Clinical Review Recent advances

Pulmonary medicine

BMJ 1999; 318 doi: https://doi.org/10.1136/bmj.318.7177.171 (Published 16 January 1999) Cite this as: BMJ 1999;318:171
  1. Nicolas Roche ([email protected]), assistant in pulmonary medicine.
  1. Service de Pneumologie, Hôpital Ambroise Paré, F-92104 Boulogne, France
  1. Correspondence to: Dr Roche, Imperial College School of Medicine, National Heart and Lung Institute, London SW3 6LY

    Respiratory medicine covers a great variety of disorders that are common in general clinical practice, and many important papers have been published on these illnesses in the past few years. Since the volume of published articles makes it almost impossible for doctors to be informed of all recent developments in medicine, this review aims to provide practical information on recent scientific evidence that may change practice in pulmonary medicine.

    Summary points

    • Long acting bronchodilators should not be prescribed without inhaled corticosteroids in asthma

    • When asthma symptoms persist despite regular use of inhaled corticosteroids, βagonists or theophylline may be preferred to increasing the dose of corticosteroids

    • Oral leukotriene modulators may be useful for patients who do not respond adequatelyto usual doses of corticosteroids

    • Pulmonary rehabilitation (including exercise reconditioning) is effective in breathless patients at virtually all stages of chronic obstructive pulmonary disease

    • Lung volume reduction surgery is also effective in patients with emphysema who have severe disability due to severe airway obstruction and lung hyperinflation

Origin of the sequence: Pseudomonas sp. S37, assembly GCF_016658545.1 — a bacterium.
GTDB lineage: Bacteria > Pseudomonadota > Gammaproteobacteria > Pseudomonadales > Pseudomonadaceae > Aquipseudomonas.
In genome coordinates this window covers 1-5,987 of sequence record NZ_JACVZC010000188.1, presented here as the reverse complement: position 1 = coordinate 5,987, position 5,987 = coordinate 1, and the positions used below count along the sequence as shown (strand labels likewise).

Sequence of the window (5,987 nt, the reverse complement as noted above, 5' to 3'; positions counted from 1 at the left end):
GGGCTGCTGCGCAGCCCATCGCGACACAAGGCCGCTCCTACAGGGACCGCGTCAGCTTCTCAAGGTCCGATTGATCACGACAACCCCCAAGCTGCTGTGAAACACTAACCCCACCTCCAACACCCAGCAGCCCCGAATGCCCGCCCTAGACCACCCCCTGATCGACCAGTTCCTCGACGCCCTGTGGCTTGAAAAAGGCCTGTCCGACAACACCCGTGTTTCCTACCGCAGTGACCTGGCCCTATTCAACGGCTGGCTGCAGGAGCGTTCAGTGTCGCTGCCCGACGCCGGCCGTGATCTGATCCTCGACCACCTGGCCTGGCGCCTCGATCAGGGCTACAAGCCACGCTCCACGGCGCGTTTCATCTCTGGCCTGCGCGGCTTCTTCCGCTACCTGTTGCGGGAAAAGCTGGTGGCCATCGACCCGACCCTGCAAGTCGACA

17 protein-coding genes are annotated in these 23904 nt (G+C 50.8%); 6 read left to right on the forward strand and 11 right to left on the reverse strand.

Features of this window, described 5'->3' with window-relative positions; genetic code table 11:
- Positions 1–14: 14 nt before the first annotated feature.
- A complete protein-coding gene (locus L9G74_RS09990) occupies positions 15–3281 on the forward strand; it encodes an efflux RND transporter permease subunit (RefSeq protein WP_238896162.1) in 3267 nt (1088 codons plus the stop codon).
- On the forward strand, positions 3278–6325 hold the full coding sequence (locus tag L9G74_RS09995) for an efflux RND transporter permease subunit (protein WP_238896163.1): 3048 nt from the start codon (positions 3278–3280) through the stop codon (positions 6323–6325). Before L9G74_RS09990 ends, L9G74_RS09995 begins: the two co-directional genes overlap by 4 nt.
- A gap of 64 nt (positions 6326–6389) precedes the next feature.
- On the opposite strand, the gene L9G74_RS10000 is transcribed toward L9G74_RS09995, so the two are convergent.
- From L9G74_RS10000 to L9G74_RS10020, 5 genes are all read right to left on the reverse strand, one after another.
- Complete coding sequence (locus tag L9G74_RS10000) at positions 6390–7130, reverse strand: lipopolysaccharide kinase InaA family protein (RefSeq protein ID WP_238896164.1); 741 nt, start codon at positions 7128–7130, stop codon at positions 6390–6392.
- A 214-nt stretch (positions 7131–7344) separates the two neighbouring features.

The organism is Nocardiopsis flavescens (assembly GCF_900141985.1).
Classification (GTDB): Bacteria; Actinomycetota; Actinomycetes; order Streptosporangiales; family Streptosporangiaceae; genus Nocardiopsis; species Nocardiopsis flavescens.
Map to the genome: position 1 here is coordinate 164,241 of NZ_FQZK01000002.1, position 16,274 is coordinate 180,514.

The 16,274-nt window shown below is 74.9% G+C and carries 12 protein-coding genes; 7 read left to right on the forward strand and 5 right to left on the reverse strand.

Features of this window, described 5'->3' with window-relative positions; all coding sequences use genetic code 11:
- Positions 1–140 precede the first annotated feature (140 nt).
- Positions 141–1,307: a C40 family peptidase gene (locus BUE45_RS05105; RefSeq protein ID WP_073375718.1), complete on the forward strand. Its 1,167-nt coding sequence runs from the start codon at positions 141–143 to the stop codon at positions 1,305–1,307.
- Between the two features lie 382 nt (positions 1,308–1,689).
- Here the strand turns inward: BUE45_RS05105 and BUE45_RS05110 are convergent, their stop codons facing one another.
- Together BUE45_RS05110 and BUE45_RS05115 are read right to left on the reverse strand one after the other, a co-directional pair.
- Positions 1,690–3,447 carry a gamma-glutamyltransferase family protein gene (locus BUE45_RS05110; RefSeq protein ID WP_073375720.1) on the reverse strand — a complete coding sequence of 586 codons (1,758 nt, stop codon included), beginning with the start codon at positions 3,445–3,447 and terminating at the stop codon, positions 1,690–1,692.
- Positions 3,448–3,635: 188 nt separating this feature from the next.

• Prediction rules have been developed to identify patients who should be referred to hospital with community acquired pneumonia

    • Directly observed and fixed dose combination therapy are more cost effective than conventional treatment of active tuberculosis

    Methods

    The large number of publications each year makes a classic Medline search unsuitable for a literature review on “recent advances” in a given specialty. However, database searches do show the number of papers published on selected topics, which may reflect the amount of research and new information (table 1).

    View this table:
    Table 1

    Results of Medline search for articles published between February 1997 and February 1998 in some areas of pulmonary medicine

    The references in this review have been identified by regular reading of the following journals: American Journal of Respiratory and Critical Care Medicine, Chest, Thorax, Respiratory Medicine, Respiration, Respirology …

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